SEO Glossary


SEO Glossary, Online Marketing Terms and Meanings

Online marketing is a quickly changing industry with an ever-expanding list of acronyms and buzz words linked to it.

To help you understand we’ve assembled this basic glossary of the most common words and acronyms used.



The word or phrase typed into a search engine to find websites relating to a certain topic.


Search Engine Results Pages – the list of websites and webpages presented to you by the search engine after you input the word or phrase you are searching for.

Organic Search

Organic search results are listings on search engine results pages that appear because of their relevance to the search terms, as opposed to being paid advertisements. Also referred to as ‘unpaid’ or ‘natural’ search.

Paid Search

Paid Search results are the listings that appear on search engine results pages because they have been paid for to be included (usually paid per click, hence the term PPC advertising is often used). They are usually located either at the top of the results list in the area with a lightly coloured background and Ads label or located at the right-hand side of the results page.


Search Engine Marketing – a form of internet marketing that seeks to promote websites by increasing their visibility in search engine result pages. This includes both Paid Search and SEO, although some confuse it for the former only.


Search Engine Optimisation – the act of optimising a website and website content for effective search via search engines like Google using many different keyword phrases consumers would use to find your company or products, so that search engines will rank your relevant pages higher up the list of organic search results.


Links to your website included on other websites. Backlinks work to some extent as a voting system ñ the more quality links you have directing to your website the more ‘credible’ you appear to search engines. The secret is in the quality aspect.

On-Page Optimisation

Optimisation of a webpage done by making changes and edits to the content and source code (title, meta description and meta keywords) of that page.

Off-Page Optimisation

Optimisation of a webpage by carrying out procedures external to the webpage but which influence the page’s rankings – such as site analysis, external link building (backlinks) etc.

Anchor Text

The clickable text on a webpage that includes a hyperlink. The words or phrase in the anchor text can determine the ranking that the linked-to page will receive by search engines. Anchor text is also known as the ‘link label’ or ‘link text’.

Source Code

The source code for a webpage is normally in HTML, but can also be written in another computer ‘language’. To find the source code of a webpage, right-click on the page and select ‘view source’ or ‘view page source’.

Meta Description Tag

A meta description tag is a piece of code included in the source code that contains a brief description of the content included on a webpage. It usually appears in the SERP as a 1-2 line description below the page link.

Meta Keywords Tag

A meta keywords tag is a piece of code included in the source code that documents which keywords may be useful to find a page, visible to engines crawlers but no longer used by Google to rank pages in search result pages.

Title Tag

A title tag is a piece of code included in the source code that tells the search engine the title of the page and tells the web browser what text should be shown at the top of the browser window. This text is considered to be very important in on-page SEO.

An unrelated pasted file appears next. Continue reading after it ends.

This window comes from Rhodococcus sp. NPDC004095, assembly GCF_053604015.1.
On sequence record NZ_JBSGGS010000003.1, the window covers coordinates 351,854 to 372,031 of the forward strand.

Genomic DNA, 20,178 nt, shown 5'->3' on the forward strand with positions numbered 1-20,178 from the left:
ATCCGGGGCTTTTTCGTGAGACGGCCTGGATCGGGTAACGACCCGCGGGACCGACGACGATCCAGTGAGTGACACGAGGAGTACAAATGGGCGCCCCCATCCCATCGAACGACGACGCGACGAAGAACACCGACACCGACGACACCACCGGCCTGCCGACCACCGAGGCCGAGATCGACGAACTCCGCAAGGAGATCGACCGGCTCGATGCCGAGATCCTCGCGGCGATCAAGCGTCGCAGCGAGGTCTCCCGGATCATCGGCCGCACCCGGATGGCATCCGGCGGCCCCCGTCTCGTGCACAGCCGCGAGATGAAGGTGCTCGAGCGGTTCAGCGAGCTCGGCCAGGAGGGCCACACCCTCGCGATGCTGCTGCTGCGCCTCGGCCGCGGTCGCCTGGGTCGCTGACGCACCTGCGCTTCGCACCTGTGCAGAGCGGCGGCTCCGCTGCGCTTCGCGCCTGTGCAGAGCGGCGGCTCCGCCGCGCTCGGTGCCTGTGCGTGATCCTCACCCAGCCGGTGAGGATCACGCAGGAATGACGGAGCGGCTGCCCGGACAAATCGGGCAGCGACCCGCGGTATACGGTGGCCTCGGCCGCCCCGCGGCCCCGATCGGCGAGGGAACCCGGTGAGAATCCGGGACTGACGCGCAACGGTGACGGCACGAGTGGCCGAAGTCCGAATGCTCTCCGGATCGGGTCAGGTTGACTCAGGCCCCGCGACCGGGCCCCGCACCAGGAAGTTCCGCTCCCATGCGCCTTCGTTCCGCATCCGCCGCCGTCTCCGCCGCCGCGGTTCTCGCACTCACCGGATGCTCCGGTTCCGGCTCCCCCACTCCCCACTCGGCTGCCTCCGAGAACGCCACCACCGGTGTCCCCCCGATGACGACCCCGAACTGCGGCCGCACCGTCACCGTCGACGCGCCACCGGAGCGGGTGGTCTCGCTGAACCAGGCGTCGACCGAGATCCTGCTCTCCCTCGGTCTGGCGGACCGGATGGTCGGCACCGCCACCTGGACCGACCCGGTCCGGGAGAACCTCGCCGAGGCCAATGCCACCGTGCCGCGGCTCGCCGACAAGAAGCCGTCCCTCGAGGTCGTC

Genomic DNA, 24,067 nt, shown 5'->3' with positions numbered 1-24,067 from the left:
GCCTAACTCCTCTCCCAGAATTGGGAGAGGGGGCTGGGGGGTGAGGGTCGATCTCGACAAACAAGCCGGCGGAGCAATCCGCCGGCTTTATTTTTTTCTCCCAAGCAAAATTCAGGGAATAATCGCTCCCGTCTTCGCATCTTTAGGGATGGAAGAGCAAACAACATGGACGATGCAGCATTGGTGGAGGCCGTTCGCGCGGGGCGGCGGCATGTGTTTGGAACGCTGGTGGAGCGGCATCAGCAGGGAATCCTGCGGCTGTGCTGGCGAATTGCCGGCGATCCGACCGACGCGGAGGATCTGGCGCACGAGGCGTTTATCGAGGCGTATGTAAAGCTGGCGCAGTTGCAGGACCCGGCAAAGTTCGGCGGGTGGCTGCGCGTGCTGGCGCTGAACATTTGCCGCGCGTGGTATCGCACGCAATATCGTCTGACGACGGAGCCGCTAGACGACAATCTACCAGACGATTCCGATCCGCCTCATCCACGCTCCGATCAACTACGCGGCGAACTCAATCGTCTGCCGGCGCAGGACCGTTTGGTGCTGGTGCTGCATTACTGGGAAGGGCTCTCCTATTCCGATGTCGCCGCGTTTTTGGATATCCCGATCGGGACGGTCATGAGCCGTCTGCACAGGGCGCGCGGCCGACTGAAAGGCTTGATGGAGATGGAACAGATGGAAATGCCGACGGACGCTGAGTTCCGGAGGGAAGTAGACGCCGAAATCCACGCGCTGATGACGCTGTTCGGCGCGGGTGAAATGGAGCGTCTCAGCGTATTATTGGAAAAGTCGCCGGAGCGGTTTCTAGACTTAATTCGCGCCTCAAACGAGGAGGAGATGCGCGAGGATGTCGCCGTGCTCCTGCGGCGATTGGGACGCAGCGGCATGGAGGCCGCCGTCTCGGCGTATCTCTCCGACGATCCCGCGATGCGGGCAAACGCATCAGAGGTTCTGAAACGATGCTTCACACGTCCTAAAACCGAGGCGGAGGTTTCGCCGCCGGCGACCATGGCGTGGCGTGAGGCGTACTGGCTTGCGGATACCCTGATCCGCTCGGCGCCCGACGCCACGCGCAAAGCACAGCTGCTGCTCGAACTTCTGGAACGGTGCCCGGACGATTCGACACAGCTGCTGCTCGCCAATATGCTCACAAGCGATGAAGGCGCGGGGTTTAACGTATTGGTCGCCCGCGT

Content Management System. A software tool used to manage websites and their content, making it easy to add, edit and delete content or pages.


The formula or calculations used by search engines (such as Google or Bing) to decide what pages are most relevant to display when a user types in a search query or keyword, and in what order the results should be displayed. Search engines are constantly working to improve this calculation to provide the best and most relevant results. Sometimes the changes, known as algorithm updates, are small and rolled-out over time, while other times they are substantial and even given a name to denote a big shift in search results (such as Penguin and Panda).

Google Panda Update

A substantial Google algorithm update that was announced in February 2011. The update penalised ‘thin’ websites with little useful content and poor user experience, ranking them lower in SERPs than websites with useful, well-written and substantial content.

Google Penguin Update

A substantial Google algorithm update that was announced in April 2012. The update penalised websites that were breaking Google’s guidelines for Webmasters and using manipulative techniques to achieve high rankings, such as spammy or low-quality backlinks.

Google Hummingbird

Google Hummingbird was a significant change made by Google in September 2013. More than an algorithm update, Hummingbird was identified by Google as a new algorithm. Comparing the search engine to a car, Google said an algorithm update is like a new part, but Hummingbird is more like a whole new engine. It improved the way the search engine can understand text, websites and search queries. Rather than relying on keywords in search queries and how they match keywords on websites, Google can now better understand themes and questions and how they relate to broader or related themes. For example, depending on the context of a sentence, it is better able to tell the difference between a Jaguar car and a Jaguar animal. The change to hummingbird put a greater emphasis on websites having more useful content that is related to their wider industry, not just keyword or service focused.